2019 Tillman Scholar
As a young 19-year-old, Jeremy put his education and collegiate running career on hold to serve in Chile for two years as a missionary. Each day, Jeremy gave meaningful service, comforted people in their pain and despair, shared faith-based messages and gained an appreciation for humanity and the goodness that comes from sacrificing his interests to benefit others.
Those formative experiences inspired Jeremy’s decision to become a social worker and eventually commission as an officer in the United States Army. After serving honorably for six years in a special operations unit and the conventional Army, Jeremy separated from active military service to become a physician and provide medical care to vulnerable populations. During his first semester of medical school, he experienced unexplained neurological symptoms later diagnosed as Lou Gehrig’s disease, or ALS, a rare progressive neurodegenerative disease caused by his military service.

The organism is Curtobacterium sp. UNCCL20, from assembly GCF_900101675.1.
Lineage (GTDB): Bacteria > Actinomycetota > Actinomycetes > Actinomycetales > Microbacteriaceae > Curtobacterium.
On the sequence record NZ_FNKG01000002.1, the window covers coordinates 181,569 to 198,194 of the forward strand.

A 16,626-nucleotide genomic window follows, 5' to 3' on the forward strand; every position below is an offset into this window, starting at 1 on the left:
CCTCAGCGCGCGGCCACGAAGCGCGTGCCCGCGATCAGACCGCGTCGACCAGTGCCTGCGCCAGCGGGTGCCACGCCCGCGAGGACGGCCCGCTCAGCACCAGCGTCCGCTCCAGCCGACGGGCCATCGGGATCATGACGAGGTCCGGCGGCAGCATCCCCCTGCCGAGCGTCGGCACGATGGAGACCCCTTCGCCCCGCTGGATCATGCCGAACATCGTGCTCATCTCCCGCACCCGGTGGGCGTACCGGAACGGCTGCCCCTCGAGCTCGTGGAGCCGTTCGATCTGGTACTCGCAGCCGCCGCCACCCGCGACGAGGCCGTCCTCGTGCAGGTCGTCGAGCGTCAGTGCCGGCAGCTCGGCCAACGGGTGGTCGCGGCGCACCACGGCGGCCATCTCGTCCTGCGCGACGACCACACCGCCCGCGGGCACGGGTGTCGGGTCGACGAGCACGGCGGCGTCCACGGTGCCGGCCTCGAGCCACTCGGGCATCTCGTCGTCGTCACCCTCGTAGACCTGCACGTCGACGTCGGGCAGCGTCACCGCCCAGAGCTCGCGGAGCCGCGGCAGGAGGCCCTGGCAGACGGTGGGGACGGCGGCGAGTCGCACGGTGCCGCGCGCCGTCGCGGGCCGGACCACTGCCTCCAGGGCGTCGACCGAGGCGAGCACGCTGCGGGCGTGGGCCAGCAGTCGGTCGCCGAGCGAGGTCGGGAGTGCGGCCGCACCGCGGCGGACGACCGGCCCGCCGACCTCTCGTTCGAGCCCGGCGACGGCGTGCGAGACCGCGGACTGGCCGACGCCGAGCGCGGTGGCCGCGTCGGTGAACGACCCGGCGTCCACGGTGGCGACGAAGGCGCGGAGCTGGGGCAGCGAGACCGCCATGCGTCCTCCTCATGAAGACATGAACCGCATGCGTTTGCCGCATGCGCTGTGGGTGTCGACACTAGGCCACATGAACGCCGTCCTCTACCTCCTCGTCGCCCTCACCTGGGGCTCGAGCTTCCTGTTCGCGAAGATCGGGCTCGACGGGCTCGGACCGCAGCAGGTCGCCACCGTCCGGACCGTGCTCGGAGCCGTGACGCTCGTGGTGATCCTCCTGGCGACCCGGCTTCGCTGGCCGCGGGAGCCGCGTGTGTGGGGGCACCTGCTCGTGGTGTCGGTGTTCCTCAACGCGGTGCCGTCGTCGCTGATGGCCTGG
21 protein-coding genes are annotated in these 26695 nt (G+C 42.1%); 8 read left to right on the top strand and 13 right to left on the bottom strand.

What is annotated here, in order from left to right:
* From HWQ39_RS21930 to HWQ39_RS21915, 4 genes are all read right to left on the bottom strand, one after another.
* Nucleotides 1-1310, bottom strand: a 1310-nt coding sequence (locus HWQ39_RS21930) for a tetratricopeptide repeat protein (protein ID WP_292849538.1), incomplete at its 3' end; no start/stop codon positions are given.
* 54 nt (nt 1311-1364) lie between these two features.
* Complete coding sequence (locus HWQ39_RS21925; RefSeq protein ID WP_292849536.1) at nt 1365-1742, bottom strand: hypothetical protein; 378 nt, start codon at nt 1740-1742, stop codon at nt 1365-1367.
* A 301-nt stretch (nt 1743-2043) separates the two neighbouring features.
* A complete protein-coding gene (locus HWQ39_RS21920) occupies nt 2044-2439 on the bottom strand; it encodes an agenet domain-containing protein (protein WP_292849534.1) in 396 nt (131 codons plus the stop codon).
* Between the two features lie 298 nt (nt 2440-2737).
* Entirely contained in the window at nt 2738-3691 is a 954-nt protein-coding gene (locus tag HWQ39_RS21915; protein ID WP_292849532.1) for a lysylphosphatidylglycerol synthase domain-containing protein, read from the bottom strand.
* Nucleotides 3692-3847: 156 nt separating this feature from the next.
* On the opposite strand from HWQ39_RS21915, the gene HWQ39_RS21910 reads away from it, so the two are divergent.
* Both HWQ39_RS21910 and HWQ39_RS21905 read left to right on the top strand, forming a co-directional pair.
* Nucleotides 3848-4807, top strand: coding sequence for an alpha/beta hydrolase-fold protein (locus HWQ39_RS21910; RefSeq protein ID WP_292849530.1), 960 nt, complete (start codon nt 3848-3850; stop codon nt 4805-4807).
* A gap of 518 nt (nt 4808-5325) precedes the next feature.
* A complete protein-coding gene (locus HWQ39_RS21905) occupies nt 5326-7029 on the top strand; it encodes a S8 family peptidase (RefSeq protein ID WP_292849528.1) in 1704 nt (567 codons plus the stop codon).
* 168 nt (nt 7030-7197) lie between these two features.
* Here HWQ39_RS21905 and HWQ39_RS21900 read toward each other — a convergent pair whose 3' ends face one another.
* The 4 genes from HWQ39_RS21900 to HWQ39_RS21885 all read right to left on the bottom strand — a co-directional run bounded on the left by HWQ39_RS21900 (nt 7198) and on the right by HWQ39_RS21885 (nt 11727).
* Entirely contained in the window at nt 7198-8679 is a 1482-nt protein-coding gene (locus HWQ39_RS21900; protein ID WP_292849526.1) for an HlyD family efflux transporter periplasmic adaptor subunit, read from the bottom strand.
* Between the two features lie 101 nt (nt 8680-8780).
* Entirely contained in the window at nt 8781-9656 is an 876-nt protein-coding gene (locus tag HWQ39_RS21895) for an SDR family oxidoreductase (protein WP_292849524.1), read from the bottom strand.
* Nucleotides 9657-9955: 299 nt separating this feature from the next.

Although his body continues to deteriorate, Jeremy’s motivation to serve and learn transcends his physical limitations. Now, as a doctoral student with ALS, like Stephen Hawking before him, Jeremy intends to make groundbreaking contributions to his field. He will commence a long overdue evidence-based strategy to help ALS patients cope and thrive while living with the biopsychosocial challenges associated with the disease. In addition to conducting resilience research with ALS patients, and after attaining a Ph.D. in Social Work, Jeremy plans to teach, advocate to bolster public assistance programs on behalf of ALS patients, establish a fully accessible online ALS counseling program and launch a nonprofit social research firm.